Kit steals Mac login passwords through FireWire port
OS X vulnerable even when locked, FileVaulted
A California software maker has released a program that quickly recovers login passwords from Macs, even when running Apple's completely overhauled OS X Lion, that have been locked, put into sleep mode, or have FileVault disk encryption turned on.
Passware Kit Forensic v11 works by capturing a Mac's computer memory over FireWire and extracting any login passwords that happen to be stored there. The $995 package takes only a few minutes to work, and can also extract passwords stored on a Mac's keychain.
The program from Mountain View, California-based Passware exploits the peer-to-peer characteristic of the FireWire design, which allows any device connected to read and write to any other connected device. As a result, anything stored in a Mac's memory is accessible. The USB protocol, by contrast, generally doesn't share this bidirectional feature, with the exception of a few high-end implementations, said Rob Graham, a noted penetration tester and CEO of Errata Security.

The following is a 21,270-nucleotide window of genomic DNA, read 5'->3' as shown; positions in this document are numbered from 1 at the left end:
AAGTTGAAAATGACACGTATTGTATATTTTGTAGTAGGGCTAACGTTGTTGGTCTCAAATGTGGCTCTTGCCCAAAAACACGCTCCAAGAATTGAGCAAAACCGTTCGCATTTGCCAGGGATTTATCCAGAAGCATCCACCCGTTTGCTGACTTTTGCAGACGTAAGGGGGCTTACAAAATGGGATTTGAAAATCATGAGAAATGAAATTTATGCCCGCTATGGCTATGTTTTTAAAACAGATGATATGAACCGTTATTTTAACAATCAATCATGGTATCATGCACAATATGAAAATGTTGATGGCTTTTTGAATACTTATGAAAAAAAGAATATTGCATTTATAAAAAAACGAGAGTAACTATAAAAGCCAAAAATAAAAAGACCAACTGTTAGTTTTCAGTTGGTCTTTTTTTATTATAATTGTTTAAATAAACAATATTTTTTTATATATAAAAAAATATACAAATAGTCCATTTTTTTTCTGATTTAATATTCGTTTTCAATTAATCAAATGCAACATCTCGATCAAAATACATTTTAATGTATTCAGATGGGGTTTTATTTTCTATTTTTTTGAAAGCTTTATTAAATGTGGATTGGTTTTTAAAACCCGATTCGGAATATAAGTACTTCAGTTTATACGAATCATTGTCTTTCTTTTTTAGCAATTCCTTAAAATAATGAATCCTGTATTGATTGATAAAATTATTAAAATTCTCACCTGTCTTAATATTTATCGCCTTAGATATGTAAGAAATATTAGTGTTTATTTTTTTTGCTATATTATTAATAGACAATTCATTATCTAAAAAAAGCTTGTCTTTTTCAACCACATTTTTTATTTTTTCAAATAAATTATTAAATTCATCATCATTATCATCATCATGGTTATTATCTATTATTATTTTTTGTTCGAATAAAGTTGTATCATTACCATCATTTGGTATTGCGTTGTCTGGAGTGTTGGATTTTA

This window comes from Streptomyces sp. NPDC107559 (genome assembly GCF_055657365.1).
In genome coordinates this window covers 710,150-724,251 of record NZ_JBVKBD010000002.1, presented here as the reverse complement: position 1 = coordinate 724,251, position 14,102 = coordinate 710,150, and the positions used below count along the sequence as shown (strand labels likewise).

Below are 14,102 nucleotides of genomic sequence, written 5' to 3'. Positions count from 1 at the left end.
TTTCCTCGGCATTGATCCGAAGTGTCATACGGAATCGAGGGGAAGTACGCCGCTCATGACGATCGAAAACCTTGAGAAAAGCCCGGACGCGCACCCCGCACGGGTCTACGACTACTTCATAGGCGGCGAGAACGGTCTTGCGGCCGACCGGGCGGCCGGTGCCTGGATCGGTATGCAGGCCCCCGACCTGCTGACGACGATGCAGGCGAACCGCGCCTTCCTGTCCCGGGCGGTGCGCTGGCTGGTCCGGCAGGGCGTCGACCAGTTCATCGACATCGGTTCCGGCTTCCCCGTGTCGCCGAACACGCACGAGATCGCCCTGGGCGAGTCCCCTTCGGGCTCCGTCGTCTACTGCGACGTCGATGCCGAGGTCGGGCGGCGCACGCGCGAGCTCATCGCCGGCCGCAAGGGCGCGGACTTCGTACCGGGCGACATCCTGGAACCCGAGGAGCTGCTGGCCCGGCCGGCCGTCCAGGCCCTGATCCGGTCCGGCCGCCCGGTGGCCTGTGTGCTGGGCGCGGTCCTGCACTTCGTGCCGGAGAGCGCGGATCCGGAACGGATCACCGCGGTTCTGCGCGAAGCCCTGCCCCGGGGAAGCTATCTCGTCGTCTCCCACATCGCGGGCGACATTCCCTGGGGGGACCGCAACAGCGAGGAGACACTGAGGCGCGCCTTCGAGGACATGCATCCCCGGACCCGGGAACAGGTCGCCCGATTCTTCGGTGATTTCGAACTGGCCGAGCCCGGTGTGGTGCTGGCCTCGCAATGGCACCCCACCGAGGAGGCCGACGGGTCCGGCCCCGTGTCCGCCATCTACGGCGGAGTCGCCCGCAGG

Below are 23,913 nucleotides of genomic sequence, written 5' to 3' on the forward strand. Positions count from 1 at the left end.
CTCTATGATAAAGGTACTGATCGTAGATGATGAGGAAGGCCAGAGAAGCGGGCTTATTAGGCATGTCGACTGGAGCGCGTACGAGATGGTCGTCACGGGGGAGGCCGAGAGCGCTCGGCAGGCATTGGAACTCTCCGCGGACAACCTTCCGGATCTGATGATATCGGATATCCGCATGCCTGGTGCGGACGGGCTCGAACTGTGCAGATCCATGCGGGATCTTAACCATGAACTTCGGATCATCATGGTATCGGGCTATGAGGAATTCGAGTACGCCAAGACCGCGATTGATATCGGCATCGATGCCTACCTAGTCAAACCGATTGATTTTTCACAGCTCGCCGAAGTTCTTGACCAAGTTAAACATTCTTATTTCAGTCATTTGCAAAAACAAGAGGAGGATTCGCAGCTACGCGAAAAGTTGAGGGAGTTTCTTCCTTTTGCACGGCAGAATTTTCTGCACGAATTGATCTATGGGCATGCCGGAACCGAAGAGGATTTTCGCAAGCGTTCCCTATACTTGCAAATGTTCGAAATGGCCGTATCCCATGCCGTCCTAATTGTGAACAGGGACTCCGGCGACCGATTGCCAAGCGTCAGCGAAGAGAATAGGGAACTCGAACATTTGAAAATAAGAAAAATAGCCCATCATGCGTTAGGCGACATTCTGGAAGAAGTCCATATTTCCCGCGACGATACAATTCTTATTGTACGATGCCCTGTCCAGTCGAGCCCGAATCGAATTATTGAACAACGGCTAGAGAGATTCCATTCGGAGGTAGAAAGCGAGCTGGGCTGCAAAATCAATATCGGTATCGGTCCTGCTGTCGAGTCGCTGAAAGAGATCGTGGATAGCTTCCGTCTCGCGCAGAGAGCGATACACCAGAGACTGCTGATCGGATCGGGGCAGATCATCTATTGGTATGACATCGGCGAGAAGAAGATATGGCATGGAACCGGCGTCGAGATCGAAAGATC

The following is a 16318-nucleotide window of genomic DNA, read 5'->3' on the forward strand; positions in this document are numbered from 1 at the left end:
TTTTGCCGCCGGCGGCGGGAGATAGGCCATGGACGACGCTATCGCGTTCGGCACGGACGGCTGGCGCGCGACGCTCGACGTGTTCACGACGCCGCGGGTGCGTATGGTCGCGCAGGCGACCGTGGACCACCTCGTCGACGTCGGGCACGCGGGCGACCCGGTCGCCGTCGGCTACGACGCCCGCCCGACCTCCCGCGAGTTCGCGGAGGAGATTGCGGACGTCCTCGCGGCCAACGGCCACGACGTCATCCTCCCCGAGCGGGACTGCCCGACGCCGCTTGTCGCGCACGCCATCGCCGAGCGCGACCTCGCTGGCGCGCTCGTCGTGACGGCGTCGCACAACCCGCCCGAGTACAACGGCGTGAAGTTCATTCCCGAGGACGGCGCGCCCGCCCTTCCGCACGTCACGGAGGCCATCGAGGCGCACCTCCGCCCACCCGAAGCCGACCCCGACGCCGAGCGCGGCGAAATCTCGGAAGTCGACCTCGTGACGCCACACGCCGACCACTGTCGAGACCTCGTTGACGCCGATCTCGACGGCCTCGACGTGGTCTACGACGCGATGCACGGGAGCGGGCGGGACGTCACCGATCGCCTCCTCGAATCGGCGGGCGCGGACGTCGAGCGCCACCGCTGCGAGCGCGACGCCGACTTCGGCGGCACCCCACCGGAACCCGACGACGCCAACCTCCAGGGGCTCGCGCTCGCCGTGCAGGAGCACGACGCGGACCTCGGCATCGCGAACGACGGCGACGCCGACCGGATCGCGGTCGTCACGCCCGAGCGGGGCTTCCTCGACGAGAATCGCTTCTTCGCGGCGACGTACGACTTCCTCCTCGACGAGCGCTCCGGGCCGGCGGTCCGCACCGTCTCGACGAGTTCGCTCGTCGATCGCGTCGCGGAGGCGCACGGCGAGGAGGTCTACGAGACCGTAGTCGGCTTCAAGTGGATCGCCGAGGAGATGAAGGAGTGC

"Hackers have been doing this for a long time," he said, referring to attacks that exploit the p2p nature of FireWire, PCI, and similar interconnects.
Apple has been slowly removing FireWire connections from some of its laptop Macs, and has recently unveiled a new 10Gbit/s interconnect dubbed Thunderbolt. A press release announcing the new Passware kit makes no mention of Thunderbolt, but Graham, who has recently poked holes in the security of the interconnect, said he wouldn't be surprised if it also exposed login passwords stored in memory.
Mac users can foreclose the threat from forensic software by following a two-step process, according to Mac antivirus provider Intego. First, change the default Mac setting so accounts no longer log in automatically at startup. Intego has step-by-step instructions for doing this here. Then, turn off your Mac when it's not being used instead of locking it or putting it to sleep.
Passware's release on Tuesday came the day after Moscow-based Elcomsoft released what it called an "all-in-one" forensic toolkit for iOS devices. A PDF describing the program, which can be used to extract encrypted data stored on iPhones, is here. ®
This article was updated to correct information about how to prevent the attack.
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